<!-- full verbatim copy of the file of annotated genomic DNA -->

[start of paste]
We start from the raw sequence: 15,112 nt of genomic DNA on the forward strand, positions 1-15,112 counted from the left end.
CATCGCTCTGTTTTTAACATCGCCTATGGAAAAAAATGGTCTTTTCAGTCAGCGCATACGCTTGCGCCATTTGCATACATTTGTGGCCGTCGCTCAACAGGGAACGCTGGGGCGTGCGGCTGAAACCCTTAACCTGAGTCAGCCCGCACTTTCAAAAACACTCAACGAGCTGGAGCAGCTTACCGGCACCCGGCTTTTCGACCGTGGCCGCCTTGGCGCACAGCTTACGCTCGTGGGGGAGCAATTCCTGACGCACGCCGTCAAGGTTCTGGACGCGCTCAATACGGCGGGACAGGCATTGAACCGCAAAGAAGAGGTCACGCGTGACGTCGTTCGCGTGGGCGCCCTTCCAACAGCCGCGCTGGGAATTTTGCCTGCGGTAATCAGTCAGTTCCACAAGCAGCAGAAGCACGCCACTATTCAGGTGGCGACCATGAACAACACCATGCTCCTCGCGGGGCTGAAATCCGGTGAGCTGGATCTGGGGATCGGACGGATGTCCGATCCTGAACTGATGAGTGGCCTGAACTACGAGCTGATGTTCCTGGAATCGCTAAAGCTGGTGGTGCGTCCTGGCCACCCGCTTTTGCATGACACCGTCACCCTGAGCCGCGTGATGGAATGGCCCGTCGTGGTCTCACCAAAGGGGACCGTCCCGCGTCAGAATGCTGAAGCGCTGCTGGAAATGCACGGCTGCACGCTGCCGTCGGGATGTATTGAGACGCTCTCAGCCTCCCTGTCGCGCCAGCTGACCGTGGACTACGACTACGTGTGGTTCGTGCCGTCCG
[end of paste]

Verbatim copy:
We start from the raw sequence: 15,112 nt of genomic DNA on the forward strand, positions 1-15,112 counted from the left end.
CATCGCTCTGTTTTTAACATCGCCTATGGAAAAAAATGGTCTTTTCAGTCAGCGCATACGCTTGCGCCATTTGCATACATTTGTGGCCGTCGCTCAACAGGGAACGCTGGGGCGTGCGGCTGAAACCCTTAACCTGAGTCAGCCCGCACTTTCAAAAACACTCAACGAGCTGGAGCAGCTTACCGGCACCCGGCTTTTCGACCGTGGCCGCCTTGGCGCACAGCTTACGCTCGTGGGGGAGCAATTCCTGACGCACGCCGTCAAGGTTCTGGACGCGCTCAATACGGCGGGACAGGCATTGAACCGCAAAGAAGAGGTCACGCGTGACGTCGTTCGCGTGGGCGCCCTTCCAACAGCCGCGCTGGGAATTTTGCCTGCGGTAATCAGTCAGTTCCACAAGCAGCAGAAGCACGCCACTATTCAGGTGGCGACCATGAACAACACCATGCTCCTCGCGGGGCTGAAATCCGGTGAGCTGGATCTGGGGATCGGACGGATGTCCGATCCTGAACTGATGAGTGGCCTGAACTACGAGCTGATGTTCCTGGAATCGCTAAAGCTGGTGGTGCGTCCTGGCCACCCGCTTTTGCATGACACCGTCACCCTGAGCCGCGTGATGGAATGGCCCGTCGTGGTCTCACCAAAGGGGACCGTCCCGCGTCAGAATGCTGAAGCGCTGCTGGAAATGCACGGCTGCACGCTGCCGTCGGGATGTATTGAGACGCTCTCAGCCTCCCTGTCGCGCCAGCTGACCGTGGACTACGACTACGTGTGGTTCGTGCCGTCCG